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Summary

Application Programmable Interface (API) allows users to create custom software solutions to communicate with RouterOS to gather information, adjust the configuration, and manage the router. API closely follows syntax from the command-line interface (CLI). It can be used to create translated or custom configuration tools to aid ease of use running and managing routers with RouterOS.

API service must be enabled before trying to establish the API connection. By default, API uses TCP:8728 and TCP:8729 (secure). 

Protocol

Communication with the router is done by sending sentences and receiving one or more sentences in return. A sentence is a sequence of words terminated by zero-length words. Word is part of a sentence encoded in a certain way - encoded length and data. Communication happens by sending sentences to the router and receiving replies to sent sentences. Each sentence sent to the router using API should contain a command as a first word followed by words in no particular order, the end of the sentence is marked by a zero-length word. When the router receives a full sentence (command word, no or more attribute words, and zero-length word) it is evaluated and executed, then a reply is formed and returned.

API words

Words are part of a sentence. Each word has to be encoded in a certain way - length of the word followed by word content. The length of the word should be given as a count of bytes that are going to be sent.

Length of the word is encoded as follows:

Value of length# of bytesEncoding
0 <= len <= 0x7F1len, lowest byte
0x80 <= len <= 0x3FFF2len | 0x8000, two lower bytes
0x4000 <= len <= 0x1FFFFF3len | 0xC00000, three lower bytes
0x200000 <= len <= 0xFFFFFFF4len | 0xE0000000
len >= 0x1000000050xF0 and len as four bytes


  • Each word is encoded as length, followed by that many bytes of content;
  • Words are grouped into sentences. End of a sentence is terminated by zero-length word;
  • The scheme allows encoding of length up to 0x7FFFFFFFFF, only four-byte length is supported;
  • len bytes are sent most significant first (network order);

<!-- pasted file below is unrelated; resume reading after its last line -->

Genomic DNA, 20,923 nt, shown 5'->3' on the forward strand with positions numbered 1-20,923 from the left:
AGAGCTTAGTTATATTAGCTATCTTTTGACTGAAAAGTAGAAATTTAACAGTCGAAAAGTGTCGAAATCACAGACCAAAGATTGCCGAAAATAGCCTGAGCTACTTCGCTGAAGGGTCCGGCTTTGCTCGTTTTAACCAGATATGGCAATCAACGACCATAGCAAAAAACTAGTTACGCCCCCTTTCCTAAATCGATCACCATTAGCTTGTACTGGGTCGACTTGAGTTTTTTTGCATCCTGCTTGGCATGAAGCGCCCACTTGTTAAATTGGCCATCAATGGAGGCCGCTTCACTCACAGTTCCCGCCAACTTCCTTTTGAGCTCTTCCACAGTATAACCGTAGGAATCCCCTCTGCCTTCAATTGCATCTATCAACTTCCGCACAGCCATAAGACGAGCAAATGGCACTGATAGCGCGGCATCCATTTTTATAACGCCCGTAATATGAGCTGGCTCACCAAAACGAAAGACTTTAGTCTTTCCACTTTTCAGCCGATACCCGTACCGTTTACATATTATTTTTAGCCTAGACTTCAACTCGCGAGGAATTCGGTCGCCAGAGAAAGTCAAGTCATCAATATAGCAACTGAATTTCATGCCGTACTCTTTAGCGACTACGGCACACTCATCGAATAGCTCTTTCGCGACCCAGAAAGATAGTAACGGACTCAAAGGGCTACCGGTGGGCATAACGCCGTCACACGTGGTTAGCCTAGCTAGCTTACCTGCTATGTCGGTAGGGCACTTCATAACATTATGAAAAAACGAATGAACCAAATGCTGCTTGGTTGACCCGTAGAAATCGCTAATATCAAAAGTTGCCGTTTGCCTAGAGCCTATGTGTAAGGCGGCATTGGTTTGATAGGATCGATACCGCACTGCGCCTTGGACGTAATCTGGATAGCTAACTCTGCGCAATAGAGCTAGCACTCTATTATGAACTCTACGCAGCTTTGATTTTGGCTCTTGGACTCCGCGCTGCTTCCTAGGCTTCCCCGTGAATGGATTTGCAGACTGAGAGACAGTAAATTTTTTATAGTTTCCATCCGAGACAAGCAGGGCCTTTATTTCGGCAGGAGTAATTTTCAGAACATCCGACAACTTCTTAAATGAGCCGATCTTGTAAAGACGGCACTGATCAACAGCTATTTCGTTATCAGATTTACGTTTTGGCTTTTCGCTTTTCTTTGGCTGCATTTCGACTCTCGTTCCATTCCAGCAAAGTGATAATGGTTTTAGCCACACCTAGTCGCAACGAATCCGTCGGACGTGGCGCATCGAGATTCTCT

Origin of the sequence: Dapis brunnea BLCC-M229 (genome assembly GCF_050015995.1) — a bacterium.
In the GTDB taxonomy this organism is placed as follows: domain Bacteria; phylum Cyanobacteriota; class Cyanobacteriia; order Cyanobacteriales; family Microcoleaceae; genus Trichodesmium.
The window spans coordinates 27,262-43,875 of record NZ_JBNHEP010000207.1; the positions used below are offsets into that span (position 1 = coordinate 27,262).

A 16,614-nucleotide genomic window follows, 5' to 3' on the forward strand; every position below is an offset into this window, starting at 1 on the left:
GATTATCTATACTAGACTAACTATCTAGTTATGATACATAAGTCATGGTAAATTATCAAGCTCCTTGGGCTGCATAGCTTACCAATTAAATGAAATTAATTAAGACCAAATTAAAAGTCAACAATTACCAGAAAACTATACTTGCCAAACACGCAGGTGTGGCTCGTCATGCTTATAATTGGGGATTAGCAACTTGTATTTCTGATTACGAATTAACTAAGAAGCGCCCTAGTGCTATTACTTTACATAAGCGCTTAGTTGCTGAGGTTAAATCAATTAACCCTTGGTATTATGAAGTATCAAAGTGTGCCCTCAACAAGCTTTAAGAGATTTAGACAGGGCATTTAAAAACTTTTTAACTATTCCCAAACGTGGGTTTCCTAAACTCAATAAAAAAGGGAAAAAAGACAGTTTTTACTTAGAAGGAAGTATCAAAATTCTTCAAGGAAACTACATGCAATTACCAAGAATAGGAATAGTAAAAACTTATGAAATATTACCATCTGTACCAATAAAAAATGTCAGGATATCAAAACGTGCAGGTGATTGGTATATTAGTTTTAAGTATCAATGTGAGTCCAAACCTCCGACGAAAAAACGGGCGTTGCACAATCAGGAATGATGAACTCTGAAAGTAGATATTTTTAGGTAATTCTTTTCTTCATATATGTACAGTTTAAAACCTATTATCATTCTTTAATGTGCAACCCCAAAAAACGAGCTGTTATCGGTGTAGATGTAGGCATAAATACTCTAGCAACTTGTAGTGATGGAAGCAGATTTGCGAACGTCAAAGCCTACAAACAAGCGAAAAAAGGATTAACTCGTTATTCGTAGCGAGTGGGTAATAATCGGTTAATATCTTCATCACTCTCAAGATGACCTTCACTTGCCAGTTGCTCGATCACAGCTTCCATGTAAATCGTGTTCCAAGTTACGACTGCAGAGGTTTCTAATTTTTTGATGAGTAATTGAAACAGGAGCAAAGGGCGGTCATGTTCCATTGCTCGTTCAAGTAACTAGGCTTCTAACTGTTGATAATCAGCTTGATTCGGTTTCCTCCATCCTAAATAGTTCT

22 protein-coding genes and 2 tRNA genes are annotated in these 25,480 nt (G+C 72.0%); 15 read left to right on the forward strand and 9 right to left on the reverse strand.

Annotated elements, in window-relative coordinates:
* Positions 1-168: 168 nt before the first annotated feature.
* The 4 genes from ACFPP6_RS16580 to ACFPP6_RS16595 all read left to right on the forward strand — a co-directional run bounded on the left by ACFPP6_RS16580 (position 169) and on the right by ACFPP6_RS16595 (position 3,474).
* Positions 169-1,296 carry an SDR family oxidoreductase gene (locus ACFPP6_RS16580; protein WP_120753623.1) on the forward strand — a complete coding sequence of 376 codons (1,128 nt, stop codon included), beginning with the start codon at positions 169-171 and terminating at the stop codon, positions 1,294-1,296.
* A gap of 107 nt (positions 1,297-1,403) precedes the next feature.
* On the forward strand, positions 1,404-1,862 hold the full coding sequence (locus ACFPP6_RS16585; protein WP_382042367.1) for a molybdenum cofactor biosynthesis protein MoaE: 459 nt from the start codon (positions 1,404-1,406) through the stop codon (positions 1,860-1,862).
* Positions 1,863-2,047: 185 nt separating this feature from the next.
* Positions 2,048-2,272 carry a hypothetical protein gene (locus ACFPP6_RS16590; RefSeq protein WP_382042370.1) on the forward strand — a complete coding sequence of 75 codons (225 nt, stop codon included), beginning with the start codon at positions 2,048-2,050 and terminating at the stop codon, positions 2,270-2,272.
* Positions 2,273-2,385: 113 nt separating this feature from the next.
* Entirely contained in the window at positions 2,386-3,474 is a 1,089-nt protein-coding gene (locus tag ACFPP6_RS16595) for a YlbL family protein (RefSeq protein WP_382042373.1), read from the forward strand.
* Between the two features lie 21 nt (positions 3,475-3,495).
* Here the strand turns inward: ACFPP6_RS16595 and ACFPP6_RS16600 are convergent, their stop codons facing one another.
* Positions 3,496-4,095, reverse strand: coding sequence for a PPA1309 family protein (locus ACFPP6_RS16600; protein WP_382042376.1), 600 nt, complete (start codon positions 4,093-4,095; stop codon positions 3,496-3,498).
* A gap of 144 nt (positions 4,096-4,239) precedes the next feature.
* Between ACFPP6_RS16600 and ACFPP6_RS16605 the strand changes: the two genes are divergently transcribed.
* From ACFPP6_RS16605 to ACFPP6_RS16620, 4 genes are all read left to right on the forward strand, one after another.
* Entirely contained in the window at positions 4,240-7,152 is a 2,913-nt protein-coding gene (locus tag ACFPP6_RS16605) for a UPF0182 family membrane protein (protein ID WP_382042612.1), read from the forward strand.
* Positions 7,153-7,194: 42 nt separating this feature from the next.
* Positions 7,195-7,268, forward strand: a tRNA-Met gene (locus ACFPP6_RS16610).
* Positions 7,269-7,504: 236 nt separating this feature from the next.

• If the first byte of the word is >= 0xF8, then it is a reserved control byte. After receiving unknown control byte API client cannot proceed, because it cannot know how to interpret the following bytes;
  • Currently, control bytes are not used;

In general, words can be described like this <<encoded word length><word content>>. Word content can be separated into 5 parts: command word, attribute word, API attribute word. query word, and reply word

Command word

The first word in the sentence has to be command followed by attribute words and a zero-length word or terminating word. The name of the command word should begin with '/'. Names of commands closely follow CLI, with spaces replaced with '/'. There are commands that are specific to API;

Command word structure in the strict order:

  • encoded length
  • content prefix /
  • CLI converted command


API specific commands:

login
cancel

Command word content examples:

/login
/user/active/listen
/interface/vlan/remove
/system/reboot

Attribute word

Each command word has its own list of attribute words depending on content.

Attribute word structure consists of 5 parts in this order:

  • encoded length
  • content prefix equals sign - =
  • attribute name
  • separating equals sign - =
  • value of an attribute if there is one. It is possible that attribute does not have a value


Value can hold multiple equal signs in the value of attribute word since the way word is encoded.

Value can be empty.


Examples without encoded length prefix:

=address=10.0.0.1
=name=iu=c3Eeg
=disable-running-check=yes


Order of attribute words and API parameters is not important and should not be relied on


API attribute word

API attribute word structure is in the strict order:

  • encoded length
  • content prefix with the dot.
  • attribute name
  • name postfixed with equals =sign
  • attribute value

Currently, the only such API attribute is the tag.

If the sentence contains an API attribute word tag then each returned sentence in reply from router to that tagged sentence will be tagged with the same tag.

Query word

Sentences can have additional query parameters that restrict their scope. A detailed explanation is in the query section.

Example of a sentence using query word attributes:

/interface/print
?type=ether
?type=vlan
?#|!


  • Query words begin with '?'.
  • Currently, only the print command handles query words.

The order of query words is significant


Reply word

It is sent only by the router. It is only sent in response to the full sentence send by the client.

  • The first word of reply begins with '!';
  • Each sentence sent generates at least one reply (if a connection does not get terminated);
  • The last reply for every sentence is the reply that has the first word !done;
  • Errors and exceptional conditions begin with !trap;
  • Data replies begin with !re
  • If API connection is closed, RouterOS sends !fatal with a reason as a reply and then closes the connection;